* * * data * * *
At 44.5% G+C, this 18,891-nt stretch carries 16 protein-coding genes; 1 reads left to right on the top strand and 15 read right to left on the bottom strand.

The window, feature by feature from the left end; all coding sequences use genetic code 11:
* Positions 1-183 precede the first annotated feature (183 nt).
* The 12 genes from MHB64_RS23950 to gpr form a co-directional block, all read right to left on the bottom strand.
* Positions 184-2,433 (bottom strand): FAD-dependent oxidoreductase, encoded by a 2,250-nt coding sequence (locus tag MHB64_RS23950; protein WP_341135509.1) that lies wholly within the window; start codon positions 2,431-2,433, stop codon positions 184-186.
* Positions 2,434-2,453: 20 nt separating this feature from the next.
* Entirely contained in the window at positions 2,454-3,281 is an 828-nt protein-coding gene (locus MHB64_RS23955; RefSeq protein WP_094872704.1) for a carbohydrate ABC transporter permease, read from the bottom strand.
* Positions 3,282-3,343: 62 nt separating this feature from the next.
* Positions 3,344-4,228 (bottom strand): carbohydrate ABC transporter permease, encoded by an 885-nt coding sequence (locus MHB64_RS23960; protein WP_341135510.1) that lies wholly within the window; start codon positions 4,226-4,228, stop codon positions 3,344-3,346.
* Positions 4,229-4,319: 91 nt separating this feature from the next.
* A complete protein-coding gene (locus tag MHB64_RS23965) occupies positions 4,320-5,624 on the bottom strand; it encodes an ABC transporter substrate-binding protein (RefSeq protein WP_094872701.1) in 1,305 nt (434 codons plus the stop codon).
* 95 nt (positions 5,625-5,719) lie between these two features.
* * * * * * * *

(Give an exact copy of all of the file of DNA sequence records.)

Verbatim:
At 44.5% G+C, this 18,891-nt stretch carries 16 protein-coding genes; 1 reads left to right on the top strand and 15 read right to left on the bottom strand.

The window, feature by feature from the left end; all coding sequences use genetic code 11:
* Positions 1-183 precede the first annotated feature (183 nt).
* The 12 genes from MHB64_RS23950 to gpr form a co-directional block, all read right to left on the bottom strand.
* Positions 184-2,433 (bottom strand): FAD-dependent oxidoreductase, encoded by a 2,250-nt coding sequence (locus tag MHB64_RS23950; protein WP_341135509.1) that lies wholly within the window; start codon positions 2,431-2,433, stop codon positions 184-186.
* Positions 2,434-2,453: 20 nt separating this feature from the next.
* Entirely contained in the window at positions 2,454-3,281 is an 828-nt protein-coding gene (locus MHB64_RS23955; RefSeq protein WP_094872704.1) for a carbohydrate ABC transporter permease, read from the bottom strand.
* Positions 3,282-3,343: 62 nt separating this feature from the next.
* Positions 3,344-4,228 (bottom strand): carbohydrate ABC transporter permease, encoded by an 885-nt coding sequence (locus MHB64_RS23960; protein WP_341135510.1) that lies wholly within the window; start codon positions 4,226-4,228, stop codon positions 3,344-3,346.
* Positions 4,229-4,319: 91 nt separating this feature from the next.
* A complete protein-coding gene (locus tag MHB64_RS23965) occupies positions 4,320-5,624 on the bottom strand; it encodes an ABC transporter substrate-binding protein (RefSeq protein WP_094872701.1) in 1,305 nt (434 codons plus the stop codon).
* 95 nt (positions 5,625-5,719) lie between these two features.